For me, acts of service is one of my primary love languages. There are five love languages. And these love languages are the way that we interpret people love us. And those five love languages are acts of service, affirmation, quality time together, gifts, and physical touch. So in your case, having acts of service performed by your son might be a way that you feel you are acknowledged by him in a way that makes you feel he loves you. And if that’s the case, he might not know that that’s how you feel most loved in relationships with other people, is by having people perform acts of service. And it might be that he doesn’t know it.
I’m curious to know if you would happen to know what his love language is. Working a full-time job, managing his own life, and having social time, and whatever else his priorities are, itmight be that he doesn’t have time to go and run errands for his family. And maybe he would like to connect with you, but maybe connecting with you with his own love language is going to be more effective at meeting both of your needs.
If we make other people responsible for the way we feel, we’re always going to be disappointed.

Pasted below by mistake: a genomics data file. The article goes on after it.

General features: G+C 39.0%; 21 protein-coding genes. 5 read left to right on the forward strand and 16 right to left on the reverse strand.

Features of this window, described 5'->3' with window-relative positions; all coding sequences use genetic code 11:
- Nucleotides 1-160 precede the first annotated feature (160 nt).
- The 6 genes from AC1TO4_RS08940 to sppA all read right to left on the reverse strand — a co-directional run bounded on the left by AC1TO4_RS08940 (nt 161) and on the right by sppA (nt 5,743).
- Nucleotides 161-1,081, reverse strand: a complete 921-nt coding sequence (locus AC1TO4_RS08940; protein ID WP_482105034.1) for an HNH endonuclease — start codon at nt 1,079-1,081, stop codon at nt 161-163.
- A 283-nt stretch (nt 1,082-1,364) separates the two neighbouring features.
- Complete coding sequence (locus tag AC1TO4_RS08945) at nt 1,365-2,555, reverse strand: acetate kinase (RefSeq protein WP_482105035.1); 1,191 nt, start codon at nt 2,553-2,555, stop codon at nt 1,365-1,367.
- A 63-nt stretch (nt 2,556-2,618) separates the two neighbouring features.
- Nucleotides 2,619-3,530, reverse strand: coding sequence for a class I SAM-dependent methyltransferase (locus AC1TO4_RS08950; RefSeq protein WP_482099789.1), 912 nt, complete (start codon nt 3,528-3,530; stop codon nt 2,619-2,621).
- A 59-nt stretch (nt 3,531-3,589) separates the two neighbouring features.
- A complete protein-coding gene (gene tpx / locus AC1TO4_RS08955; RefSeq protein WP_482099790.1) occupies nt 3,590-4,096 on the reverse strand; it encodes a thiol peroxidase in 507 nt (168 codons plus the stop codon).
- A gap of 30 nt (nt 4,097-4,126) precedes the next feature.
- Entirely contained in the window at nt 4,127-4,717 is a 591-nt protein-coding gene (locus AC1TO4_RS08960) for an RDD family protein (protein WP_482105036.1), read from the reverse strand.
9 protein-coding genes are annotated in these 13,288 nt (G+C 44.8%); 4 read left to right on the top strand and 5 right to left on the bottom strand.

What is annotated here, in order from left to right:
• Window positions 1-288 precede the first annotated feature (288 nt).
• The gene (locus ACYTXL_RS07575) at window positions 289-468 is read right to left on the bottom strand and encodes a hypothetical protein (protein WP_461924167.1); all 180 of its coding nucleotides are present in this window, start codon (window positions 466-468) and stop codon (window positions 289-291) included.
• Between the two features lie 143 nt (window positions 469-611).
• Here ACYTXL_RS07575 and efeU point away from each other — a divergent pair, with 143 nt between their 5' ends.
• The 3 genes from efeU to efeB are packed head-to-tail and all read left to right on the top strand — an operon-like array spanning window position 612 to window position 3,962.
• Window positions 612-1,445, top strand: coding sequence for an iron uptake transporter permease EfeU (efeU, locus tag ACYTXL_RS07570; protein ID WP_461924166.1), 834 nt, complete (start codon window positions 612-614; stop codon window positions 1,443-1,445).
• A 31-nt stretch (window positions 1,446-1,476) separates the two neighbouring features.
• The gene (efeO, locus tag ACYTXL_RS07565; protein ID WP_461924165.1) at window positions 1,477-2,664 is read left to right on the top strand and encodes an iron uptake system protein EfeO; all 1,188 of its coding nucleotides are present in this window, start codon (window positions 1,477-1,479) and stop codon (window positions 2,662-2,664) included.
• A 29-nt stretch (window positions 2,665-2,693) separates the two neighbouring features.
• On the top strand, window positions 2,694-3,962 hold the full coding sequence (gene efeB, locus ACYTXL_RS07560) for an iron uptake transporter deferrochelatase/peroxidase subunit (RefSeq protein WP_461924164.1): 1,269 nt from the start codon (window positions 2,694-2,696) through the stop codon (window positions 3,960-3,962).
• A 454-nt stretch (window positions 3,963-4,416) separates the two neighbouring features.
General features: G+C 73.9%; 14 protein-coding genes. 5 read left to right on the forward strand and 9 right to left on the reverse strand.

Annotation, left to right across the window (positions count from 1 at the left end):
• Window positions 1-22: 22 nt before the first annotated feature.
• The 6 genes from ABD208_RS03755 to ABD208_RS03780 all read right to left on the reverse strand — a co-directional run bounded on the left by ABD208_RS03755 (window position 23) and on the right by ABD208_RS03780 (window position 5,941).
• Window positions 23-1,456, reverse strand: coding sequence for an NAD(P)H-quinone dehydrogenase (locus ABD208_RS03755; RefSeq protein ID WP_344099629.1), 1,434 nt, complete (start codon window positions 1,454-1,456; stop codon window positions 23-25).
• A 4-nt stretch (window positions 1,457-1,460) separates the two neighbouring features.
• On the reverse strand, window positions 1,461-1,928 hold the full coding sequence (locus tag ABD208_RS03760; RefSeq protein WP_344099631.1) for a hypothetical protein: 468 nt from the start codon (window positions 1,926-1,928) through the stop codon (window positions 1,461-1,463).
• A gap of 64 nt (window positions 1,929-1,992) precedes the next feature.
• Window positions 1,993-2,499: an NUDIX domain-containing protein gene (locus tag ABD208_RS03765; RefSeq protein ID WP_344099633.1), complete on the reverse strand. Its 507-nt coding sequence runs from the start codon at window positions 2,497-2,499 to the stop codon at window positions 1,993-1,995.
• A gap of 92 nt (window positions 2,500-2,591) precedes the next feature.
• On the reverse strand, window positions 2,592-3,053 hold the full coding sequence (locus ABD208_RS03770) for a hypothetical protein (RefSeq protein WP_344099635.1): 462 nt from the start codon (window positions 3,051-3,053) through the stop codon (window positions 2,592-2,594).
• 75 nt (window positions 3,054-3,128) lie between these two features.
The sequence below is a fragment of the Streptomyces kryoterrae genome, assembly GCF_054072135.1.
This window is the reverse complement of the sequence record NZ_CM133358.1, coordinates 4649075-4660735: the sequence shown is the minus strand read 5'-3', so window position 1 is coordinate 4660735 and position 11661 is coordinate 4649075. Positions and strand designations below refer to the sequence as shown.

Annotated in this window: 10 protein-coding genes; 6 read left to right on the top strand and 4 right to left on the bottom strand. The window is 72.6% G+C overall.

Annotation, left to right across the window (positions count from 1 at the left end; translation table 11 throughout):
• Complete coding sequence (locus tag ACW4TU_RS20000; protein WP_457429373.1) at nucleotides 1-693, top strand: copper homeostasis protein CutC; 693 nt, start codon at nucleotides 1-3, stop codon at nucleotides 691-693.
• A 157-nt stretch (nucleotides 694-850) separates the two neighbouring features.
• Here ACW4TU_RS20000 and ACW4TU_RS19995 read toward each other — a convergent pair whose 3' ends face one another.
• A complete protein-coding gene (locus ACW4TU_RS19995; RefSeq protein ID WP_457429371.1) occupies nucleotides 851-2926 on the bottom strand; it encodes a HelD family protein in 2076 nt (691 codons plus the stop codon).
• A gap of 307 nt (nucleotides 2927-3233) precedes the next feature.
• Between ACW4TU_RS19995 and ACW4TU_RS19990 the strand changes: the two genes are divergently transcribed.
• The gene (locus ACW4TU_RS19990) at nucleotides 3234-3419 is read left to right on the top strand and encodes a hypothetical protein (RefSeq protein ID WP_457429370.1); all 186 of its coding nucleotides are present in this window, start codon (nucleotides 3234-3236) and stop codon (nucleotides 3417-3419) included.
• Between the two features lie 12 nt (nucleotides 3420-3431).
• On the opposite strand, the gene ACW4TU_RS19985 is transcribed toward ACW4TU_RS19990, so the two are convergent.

I highly recommend working with a therapist who’s trained in what’s known as internal family system work. What that is exploring the different parts of ourselves that have voices, like the voice that’s hurting. The voice that says, “This hurts me.” Or the voice that says, “You should know better to yourself,” right? That inner critical voice. All of these different voices that talk to us or talk about other people who might be judgmental of other people and shame other people, they all have needs.
And most often those needs are, in some way, to protect us from feeling pain. But we don’t recognize that we’re feeling these feelings. We don’t take the time to actually sit down and have conversations with these parts of ourselves that are feeling these feelings. And so this internal family system is about working with the family of parts that internally exist within us, and starting to make connection with them in a way that allows them to feel heard by us, allows us to hear them, and allows us to have conversations with them – and explore healthier ways to get our emotional needs met.